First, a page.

The Green Growth Knowledge Platform (GGKP) is a global network of international organizations and experts that identifies and addresses major knowledge gaps in green growth theory and practice. By encouraging widespread collaboration and world-class research, the GGKP offers practitioners and policymakers the policy guidance, good practices, tools, and data necessary to support the transition to a green economy.
The GGKP was established in January 2012. The initiative is led by the Global Green Growth Institute, the Organisation for Economic Co-operation and Development, the United Nations Environment Programme, United Nations Industrial Development Organization, and the World Bank.
This group has since expanded to include a large, diverse group of knowledge partners, comprising leading institutions and organizations active in areas related to green growth and green economy at the local, national, regional, and international levels.
The GGKP benefits from strategic funding from Switzerland, as well as programmatic funding from the Netherlands, Germany, and the MAVA Foundation.
What is green growth?
Green growth means fostering economic growth and development while ensuring that natural assets continue to provide the resources and environmental services on which our well-being relies. It focuses on the synergies and trade-offs between the environmental and economic pillars of sustainable development.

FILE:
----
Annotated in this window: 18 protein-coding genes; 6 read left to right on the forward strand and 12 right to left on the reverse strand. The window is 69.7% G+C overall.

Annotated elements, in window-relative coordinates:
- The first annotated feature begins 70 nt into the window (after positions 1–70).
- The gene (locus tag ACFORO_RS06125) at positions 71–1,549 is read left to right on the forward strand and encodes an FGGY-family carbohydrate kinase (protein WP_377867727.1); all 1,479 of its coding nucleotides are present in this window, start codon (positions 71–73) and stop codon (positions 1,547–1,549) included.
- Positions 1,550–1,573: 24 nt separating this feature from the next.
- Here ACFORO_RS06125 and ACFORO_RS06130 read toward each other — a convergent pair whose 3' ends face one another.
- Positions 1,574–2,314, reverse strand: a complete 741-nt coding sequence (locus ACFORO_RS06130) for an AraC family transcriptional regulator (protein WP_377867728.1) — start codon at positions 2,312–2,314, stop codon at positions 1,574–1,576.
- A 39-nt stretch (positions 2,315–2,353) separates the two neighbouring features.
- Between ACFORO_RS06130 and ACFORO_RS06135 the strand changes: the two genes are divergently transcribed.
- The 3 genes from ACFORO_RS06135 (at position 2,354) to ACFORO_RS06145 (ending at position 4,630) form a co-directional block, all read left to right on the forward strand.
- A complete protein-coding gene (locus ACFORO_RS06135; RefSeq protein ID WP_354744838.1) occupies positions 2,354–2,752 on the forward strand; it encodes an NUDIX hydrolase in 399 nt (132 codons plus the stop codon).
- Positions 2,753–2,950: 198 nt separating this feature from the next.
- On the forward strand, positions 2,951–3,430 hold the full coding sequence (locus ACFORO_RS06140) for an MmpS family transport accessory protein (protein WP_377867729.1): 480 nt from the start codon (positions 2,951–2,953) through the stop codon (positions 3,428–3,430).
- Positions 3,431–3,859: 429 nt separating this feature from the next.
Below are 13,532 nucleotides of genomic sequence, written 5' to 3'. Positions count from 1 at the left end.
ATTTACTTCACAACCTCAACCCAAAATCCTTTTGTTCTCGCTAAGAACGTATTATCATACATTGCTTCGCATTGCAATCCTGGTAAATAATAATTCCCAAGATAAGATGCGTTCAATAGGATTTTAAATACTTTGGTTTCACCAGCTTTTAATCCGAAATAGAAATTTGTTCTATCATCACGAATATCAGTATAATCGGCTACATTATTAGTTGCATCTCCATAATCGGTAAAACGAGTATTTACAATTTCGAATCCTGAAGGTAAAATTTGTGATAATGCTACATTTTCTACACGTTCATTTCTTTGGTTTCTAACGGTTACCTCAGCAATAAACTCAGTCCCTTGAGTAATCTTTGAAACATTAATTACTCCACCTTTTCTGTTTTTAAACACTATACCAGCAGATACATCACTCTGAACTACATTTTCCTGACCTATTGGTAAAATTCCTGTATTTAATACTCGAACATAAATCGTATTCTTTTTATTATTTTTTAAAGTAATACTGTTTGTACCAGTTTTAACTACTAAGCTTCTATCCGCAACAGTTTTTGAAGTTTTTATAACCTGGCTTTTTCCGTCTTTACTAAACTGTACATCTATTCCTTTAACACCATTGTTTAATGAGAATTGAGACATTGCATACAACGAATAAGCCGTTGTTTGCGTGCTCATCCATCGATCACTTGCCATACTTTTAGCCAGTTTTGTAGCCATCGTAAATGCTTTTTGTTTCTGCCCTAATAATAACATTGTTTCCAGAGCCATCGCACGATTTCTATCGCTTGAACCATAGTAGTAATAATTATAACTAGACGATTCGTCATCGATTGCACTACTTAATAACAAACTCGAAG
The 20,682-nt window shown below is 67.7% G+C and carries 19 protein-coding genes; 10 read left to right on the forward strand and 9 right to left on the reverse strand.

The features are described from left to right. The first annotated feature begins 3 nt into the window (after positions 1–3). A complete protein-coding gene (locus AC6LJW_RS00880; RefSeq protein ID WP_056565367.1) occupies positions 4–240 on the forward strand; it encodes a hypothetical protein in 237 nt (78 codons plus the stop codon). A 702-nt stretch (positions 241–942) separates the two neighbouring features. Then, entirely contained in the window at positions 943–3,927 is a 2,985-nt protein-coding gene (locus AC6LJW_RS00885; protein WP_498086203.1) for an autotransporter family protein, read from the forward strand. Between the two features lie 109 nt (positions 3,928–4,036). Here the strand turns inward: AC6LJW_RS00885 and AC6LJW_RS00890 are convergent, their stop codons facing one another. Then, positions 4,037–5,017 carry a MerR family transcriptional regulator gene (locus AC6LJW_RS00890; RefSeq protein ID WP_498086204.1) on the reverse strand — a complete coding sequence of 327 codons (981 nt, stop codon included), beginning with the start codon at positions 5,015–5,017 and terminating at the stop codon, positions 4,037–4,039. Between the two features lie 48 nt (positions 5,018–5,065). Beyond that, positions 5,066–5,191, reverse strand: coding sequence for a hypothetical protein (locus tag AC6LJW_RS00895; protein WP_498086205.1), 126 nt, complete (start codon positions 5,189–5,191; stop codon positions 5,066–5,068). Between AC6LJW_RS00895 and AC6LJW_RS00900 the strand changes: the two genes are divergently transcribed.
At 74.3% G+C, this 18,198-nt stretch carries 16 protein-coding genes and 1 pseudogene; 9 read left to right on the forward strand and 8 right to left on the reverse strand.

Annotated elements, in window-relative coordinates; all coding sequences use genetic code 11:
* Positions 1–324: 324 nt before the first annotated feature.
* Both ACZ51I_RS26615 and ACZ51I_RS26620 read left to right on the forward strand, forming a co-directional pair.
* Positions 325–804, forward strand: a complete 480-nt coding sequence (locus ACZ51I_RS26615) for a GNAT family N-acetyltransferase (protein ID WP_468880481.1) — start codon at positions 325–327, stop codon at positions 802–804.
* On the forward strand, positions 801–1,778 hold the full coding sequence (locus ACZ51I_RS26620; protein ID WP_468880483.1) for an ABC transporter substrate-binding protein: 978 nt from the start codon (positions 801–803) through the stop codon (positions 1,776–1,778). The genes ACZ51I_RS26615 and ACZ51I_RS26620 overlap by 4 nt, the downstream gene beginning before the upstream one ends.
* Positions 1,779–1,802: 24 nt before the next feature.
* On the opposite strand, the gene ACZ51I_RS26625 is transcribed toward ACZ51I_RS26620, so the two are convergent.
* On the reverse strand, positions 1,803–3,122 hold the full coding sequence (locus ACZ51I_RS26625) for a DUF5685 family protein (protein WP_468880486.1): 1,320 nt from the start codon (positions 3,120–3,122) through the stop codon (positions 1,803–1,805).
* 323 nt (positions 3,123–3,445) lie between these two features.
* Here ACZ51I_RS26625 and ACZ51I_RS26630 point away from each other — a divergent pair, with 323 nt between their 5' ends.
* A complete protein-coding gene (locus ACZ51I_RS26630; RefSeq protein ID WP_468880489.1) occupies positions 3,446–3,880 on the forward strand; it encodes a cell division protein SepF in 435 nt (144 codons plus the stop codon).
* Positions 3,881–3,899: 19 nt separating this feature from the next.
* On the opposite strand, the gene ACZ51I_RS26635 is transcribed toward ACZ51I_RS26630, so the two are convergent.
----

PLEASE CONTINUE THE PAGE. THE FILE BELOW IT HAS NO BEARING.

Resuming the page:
In other words, green growth discards the traditional convention of "grow first, clean up later" and discourages investment decisions that entrench communities and countries in environmentally damaging, carbon-intensive systems. Rather, it seeks to spur investment and innovation in ways that give rise to new, more sustainable sources of growth and development.
Importantly, green growth does not neglect the social pillar; on the contrary, without good governance, transparency, and equity, no transformative growth strategy can succeed. Moreover, there is no one-size-fits-all strategy for implementing green growth; rather, specific policies and actions need to respond to national priorities and circumstances.
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